You should use a strong Lock Screen passcode to ensure thieves can’t observe you entering your PIN and then stealing your iPhone. And we’ve shown you how to set up a stronger iPhone Lock Screen passcode than the six-digit code you might have. But if you forget that passcode and Face ID or Touch ID doesn’t work, you have a problem: You can’t unlock your iPhone.
The good news is that you can do something about it and regain access to your device. The bad news is that you might lose data in the process.
iPhone best practices
Whatever happens, always set a passcode for your iPhone’s Lock Screen. The passcode encrypts the device, making it impossible for third parties to access your data.
Secondly, back up your iPhone. Do it routinely so it becomes a habit. That’s the only way to prevent data loss if you lose your iPhone, someone steals it, or you simply forget that complicated passcode.
Why you might forget your iPhone passcode
If you choose a complicated passcode, you might not remember it later. And if Face ID or Touch ID aren’t functional, say after a phone restart, you won’t get into your iPhone.
But that’s not the only way to get locked out of your handset. Someone might try to snoop on you and enter various combinations hoping they get the PIN right. Maybe your kids have fun with the Lock Screen, repeatedly entering the wrong passcode.
After six tries, the iPhone will be disabled for a number of minutes. That means you won’t be able to unlock the iPhone even if you know the passcode. You will have to wait for the number of minutes shown on the screen to pass.
The alternative is to wipe the phone and reinstall a recent backup. And that’s why you need to have frequent backups available. Otherwise, when you wipe the phone, you’ll lose all the data on it.
How to unlock an iPhone if you forget the PIN or passcode
Luckily, Apple has a simple guide in place that shows you how to deal with an iPhone that’s locked. The process involves having access to a Mac or PC to restore the iPhone from. If that’s impossible, you’ll want to wait before unlocking the handset.
Turn off the iPhone
The first thing you have to do is to turn off the iPhone while unplugged from the computer. You’re looking at different button combinations depending on your device.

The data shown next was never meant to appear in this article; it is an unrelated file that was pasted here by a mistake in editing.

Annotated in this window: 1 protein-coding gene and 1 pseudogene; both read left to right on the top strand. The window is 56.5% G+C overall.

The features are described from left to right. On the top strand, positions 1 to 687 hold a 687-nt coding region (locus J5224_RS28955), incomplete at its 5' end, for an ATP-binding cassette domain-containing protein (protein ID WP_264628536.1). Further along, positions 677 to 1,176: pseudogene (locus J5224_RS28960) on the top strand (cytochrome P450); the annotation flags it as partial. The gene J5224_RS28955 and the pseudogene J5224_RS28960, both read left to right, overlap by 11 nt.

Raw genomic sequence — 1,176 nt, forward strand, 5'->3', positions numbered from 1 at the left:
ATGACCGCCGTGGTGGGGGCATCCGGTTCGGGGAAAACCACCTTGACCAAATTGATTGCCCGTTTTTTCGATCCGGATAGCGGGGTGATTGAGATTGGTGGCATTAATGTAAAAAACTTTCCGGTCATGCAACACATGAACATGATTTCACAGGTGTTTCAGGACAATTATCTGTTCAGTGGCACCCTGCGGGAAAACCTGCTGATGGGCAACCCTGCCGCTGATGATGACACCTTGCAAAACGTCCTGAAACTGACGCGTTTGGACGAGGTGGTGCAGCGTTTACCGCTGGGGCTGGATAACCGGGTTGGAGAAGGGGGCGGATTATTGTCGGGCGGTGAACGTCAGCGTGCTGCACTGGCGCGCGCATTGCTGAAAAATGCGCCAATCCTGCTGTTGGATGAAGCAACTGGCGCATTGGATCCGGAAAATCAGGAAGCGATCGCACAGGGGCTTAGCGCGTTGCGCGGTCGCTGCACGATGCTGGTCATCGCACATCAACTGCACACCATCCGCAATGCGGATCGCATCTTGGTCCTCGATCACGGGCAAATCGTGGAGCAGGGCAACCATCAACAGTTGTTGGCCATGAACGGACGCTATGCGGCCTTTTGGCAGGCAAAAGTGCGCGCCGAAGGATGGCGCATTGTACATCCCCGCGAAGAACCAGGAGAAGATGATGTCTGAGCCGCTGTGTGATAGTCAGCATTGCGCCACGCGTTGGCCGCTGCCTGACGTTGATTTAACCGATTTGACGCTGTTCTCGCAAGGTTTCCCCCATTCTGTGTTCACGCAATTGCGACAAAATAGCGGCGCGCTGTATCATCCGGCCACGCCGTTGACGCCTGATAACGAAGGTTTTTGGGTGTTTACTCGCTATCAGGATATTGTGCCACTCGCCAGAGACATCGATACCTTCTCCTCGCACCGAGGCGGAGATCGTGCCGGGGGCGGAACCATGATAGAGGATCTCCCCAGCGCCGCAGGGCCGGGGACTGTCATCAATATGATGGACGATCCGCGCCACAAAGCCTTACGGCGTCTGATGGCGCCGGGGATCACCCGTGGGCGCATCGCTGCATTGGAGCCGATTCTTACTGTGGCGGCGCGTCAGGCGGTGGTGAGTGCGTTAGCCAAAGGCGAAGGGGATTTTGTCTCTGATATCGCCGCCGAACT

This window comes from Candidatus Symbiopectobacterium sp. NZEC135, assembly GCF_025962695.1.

- iPhone 8, iPhone 8 Plus, iPhone X and later, including iPhone SE (2nd and 3rd generation): Press and hold both the side button and the Volume down button until the power off slider appears.
- iPhone 7, iPhone 7 Plus, iPhone 6s, and iPhone 6: Press and hold the side button until the power off slider appears.
- iPhone SE (1st generation), iPhone 5s, and earlier: Press and hold the top button until the power off slider appears.
Put the iPhone in recovery mode to unlock it
Once that’s done, you must perform different gestures to put the iPhone in recovery mode:
- iPhone 8, iPhone 8 Plus, iPhone X and later, including iPhone SE (2nd and 3rd generation) use the side button.
- iPhone 7 and iPhone 7 Plus use the Volume Down button.
- iPhone SE (1st generation), and iPhone 6s and earlier use the Home button.
Once you’ve figured out the right button, you need to perform the following gestures:
- Press and hold the correct button for your iPhone while immediately connecting your iPhone to the computer. Don’t let go of the button.
- Keep holding the button until you see the recovery mode screen on your iPhone, then let go.
Restore the iPhone
On your computer, you’ll use Finder on Mac (image above) or iTunes on Windows to restore the iPhone to one of your most recent backups. Once the process finishes, you can restore your iPhone and use it again.
That’s it. That’s all you need to do to unlock a locked iPhone. The same steps apply to the iPad as well.
Can thieves unlock your iPhone this way?
The good news about this process is that it’s secure. You can’t use it to unlock an iPhone if you don’t know the Apple ID credentials used to sign into it. You can unlock your iPhone as long as you remember the Apple ID/passcode combination.
Thieves who do not have access to that information can’t unlock the iPhone. They can wipe it and attempt to put it in recovery mode, but they’ll still need Apple ID data. Otherwise, the activation lock feature will keep them out.
Use third-party software to unlock a disabled iPhone
I would go for Apple’s way of unlocking a disabled iPhone, even if it takes longer and involves performing several steps. But, as AppleInsider points out, there are third-party apps that might help you unlock your locked iPhone.
One of them is Tenorshare 4uKey, which could offer an easier way to unlock the iPhone. But it’ll still lead to data loss. That’s why iPhone backups are essential, especially if you find yourself dealing with a disabled iPhone a lot.
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